Scottish veterans need 'more help' to find jobs
Veterans of the armed forces should be given more help to find meaningful employment after they have left the services, according to a report.
Scotland's Veterans' Commissioner said employers could benefit from the talents and skills of former servicemen and women.
Eric Fraser, published 19 recommendations in his report.
They include an employability pilot scheme and a plan to increase the number of veterans at colleges.
The report also highlights a number of examples of good practice across the country, including Police Scotland, which has a recruitment team that specifically targets veterans.
Early service leaver Gordon Latto, now a sergeant in Police Scotland, said: "The police force is an excellent career for a veteran to move into upon leaving service.
"Veterans have a strong work ethic, good leadership, discipline and problem solving skills learned in the military that are all easily transferable into the role of a police officer."
Police Scotland also has "veteran champions" that help mentor and guide veterans in the force.
Other recommendation in the report include a Scottish government review how veterans could be used to fill skills gaps in sectors like education, health, IT and engineering.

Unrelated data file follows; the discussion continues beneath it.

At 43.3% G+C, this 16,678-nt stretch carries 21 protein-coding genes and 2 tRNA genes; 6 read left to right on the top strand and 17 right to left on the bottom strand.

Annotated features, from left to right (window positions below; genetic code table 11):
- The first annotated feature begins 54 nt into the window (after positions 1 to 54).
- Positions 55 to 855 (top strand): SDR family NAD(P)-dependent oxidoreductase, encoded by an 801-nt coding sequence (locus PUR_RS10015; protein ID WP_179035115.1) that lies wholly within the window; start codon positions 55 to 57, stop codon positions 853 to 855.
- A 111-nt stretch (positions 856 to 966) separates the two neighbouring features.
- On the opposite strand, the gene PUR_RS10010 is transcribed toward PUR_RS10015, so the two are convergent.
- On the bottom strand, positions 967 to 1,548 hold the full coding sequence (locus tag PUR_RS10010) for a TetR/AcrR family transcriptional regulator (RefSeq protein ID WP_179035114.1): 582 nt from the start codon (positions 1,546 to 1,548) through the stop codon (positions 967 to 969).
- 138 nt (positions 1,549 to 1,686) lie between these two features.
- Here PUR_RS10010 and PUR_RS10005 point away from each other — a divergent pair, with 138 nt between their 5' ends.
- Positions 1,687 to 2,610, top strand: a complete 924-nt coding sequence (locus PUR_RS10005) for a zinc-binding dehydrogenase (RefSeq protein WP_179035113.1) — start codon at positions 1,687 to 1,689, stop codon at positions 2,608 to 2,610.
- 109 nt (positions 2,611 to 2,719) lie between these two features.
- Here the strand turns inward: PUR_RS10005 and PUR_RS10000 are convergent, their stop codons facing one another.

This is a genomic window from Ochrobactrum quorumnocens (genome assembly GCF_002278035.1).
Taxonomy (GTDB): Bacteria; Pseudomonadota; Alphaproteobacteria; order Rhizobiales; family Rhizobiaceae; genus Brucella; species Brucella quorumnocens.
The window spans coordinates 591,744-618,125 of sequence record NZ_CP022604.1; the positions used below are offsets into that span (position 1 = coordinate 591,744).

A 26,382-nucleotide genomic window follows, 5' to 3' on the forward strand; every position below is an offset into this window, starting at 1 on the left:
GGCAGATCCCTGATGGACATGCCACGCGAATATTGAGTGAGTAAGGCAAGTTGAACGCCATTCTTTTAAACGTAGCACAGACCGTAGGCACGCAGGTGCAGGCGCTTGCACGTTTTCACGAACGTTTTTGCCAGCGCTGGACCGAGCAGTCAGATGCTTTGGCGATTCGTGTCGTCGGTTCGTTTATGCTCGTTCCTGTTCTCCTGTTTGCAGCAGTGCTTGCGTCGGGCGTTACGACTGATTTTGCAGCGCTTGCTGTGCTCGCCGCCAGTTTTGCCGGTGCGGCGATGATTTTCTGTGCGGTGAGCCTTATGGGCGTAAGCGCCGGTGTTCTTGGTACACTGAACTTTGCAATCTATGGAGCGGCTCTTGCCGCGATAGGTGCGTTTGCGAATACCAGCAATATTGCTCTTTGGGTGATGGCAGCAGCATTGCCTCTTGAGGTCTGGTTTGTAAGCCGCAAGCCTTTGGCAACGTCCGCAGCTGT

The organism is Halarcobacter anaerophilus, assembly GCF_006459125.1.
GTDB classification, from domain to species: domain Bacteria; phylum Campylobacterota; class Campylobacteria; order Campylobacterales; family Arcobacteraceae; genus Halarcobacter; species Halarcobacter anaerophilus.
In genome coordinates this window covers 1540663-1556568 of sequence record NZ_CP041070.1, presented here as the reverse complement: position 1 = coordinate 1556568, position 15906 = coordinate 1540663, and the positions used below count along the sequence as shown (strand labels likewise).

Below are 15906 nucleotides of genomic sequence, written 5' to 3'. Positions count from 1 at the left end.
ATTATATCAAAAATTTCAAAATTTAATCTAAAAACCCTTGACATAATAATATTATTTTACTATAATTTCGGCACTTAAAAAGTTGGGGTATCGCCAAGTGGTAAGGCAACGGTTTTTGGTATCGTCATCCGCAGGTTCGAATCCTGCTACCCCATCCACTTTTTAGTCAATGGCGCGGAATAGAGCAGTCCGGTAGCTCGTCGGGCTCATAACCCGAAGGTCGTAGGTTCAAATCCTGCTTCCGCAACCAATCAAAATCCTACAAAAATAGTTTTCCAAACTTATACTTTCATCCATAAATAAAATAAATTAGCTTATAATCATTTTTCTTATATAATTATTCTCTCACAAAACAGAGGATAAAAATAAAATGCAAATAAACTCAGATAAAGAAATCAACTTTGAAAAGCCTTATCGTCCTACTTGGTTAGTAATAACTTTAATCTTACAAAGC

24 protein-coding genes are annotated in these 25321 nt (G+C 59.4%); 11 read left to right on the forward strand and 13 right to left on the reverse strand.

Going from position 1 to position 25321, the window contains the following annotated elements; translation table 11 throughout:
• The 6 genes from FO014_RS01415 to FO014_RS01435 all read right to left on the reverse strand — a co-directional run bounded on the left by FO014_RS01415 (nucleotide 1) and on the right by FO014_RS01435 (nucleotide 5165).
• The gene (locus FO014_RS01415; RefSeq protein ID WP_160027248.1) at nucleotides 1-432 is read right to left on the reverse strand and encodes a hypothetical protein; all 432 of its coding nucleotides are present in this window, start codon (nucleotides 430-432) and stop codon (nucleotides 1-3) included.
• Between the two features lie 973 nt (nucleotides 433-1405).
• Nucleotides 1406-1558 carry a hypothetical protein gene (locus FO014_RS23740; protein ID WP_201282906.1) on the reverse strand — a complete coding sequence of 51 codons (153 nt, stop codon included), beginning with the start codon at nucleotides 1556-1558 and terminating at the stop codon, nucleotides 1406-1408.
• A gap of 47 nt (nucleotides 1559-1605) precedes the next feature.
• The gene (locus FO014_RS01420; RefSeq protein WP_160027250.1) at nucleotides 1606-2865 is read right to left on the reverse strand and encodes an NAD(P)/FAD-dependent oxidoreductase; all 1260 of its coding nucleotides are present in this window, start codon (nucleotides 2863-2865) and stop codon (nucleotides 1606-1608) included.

Ministers should also work with employers to find ways of offering more work placements to service leavers, the report recommends.
Mr Fraser said: "The veterans community possesses an impressive set of skills and personal qualities that can be so valuable in the workplace and in our communities.
"There are already opportunities across many sectors in Scotland but more can - and should - be done to maximise the undoubted potential of this group."
"The overall skills and educational achievements of service personnel are improving and we need to ensure that across Scotland we are making the most of these talented people when they leave the military."
A Scottish government spokeswoman said: "We welcome the Scottish Veterans Commissioner's new report on employability, skills and learning. The commissioner was appointed for this very reason - to help us identify issues for us to address.
"The report focuses on removing barriers to employment and improving opportunities for the veterans community, including the role of further qualifications and developing additional skills.
"We are committed to ensuring the best possible outcomes when moving into the civilian workplace, and will fully consider the report's findings and recommendations."